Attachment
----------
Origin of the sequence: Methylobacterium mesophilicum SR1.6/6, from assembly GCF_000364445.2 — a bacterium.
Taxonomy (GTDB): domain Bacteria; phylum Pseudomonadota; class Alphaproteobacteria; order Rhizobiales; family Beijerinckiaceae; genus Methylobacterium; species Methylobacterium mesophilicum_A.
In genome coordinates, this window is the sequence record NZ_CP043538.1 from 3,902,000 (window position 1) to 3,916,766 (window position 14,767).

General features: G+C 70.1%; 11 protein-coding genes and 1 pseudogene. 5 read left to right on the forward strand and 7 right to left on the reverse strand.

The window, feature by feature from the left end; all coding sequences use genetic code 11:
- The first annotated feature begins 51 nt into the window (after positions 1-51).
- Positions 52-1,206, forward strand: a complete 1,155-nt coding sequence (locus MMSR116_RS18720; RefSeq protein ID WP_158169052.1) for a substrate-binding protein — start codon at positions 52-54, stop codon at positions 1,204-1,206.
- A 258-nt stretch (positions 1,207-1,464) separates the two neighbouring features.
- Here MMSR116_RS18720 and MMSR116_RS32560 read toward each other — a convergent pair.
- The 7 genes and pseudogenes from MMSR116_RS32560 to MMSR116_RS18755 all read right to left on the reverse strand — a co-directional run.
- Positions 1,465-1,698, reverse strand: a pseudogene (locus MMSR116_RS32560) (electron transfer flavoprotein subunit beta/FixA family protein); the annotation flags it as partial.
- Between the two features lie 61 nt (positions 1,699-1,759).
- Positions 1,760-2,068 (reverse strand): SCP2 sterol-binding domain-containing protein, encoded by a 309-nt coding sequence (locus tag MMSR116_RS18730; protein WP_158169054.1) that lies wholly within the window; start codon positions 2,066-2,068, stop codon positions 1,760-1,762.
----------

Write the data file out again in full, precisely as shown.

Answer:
Origin of the sequence: Methylobacterium mesophilicum SR1.6/6, from assembly GCF_000364445.2 — a bacterium.
Taxonomy (GTDB): domain Bacteria; phylum Pseudomonadota; class Alphaproteobacteria; order Rhizobiales; family Beijerinckiaceae; genus Methylobacterium; species Methylobacterium mesophilicum_A.
In genome coordinates, this window is the sequence record NZ_CP043538.1 from 3,902,000 (window position 1) to 3,916,766 (window position 14,767).

General features: G+C 70.1%; 11 protein-coding genes and 1 pseudogene. 5 read left to right on the forward strand and 7 right to left on the reverse strand.

The window, feature by feature from the left end; all coding sequences use genetic code 11:
- The first annotated feature begins 51 nt into the window (after positions 1-51).
- Positions 52-1,206, forward strand: a complete 1,155-nt coding sequence (locus MMSR116_RS18720; RefSeq protein ID WP_158169052.1) for a substrate-binding protein — start codon at positions 52-54, stop codon at positions 1,204-1,206.
- A 258-nt stretch (positions 1,207-1,464) separates the two neighbouring features.
- Here MMSR116_RS18720 and MMSR116_RS32560 read toward each other — a convergent pair.
- The 7 genes and pseudogenes from MMSR116_RS32560 to MMSR116_RS18755 all read right to left on the reverse strand — a co-directional run.
- Positions 1,465-1,698, reverse strand: a pseudogene (locus MMSR116_RS32560) (electron transfer flavoprotein subunit beta/FixA family protein); the annotation flags it as partial.
- Between the two features lie 61 nt (positions 1,699-1,759).
- Positions 1,760-2,068 (reverse strand): SCP2 sterol-binding domain-containing protein, encoded by a 309-nt coding sequence (locus tag MMSR116_RS18730; protein WP_158169054.1) that lies wholly within the window; start codon positions 2,066-2,068, stop codon positions 1,760-1,762.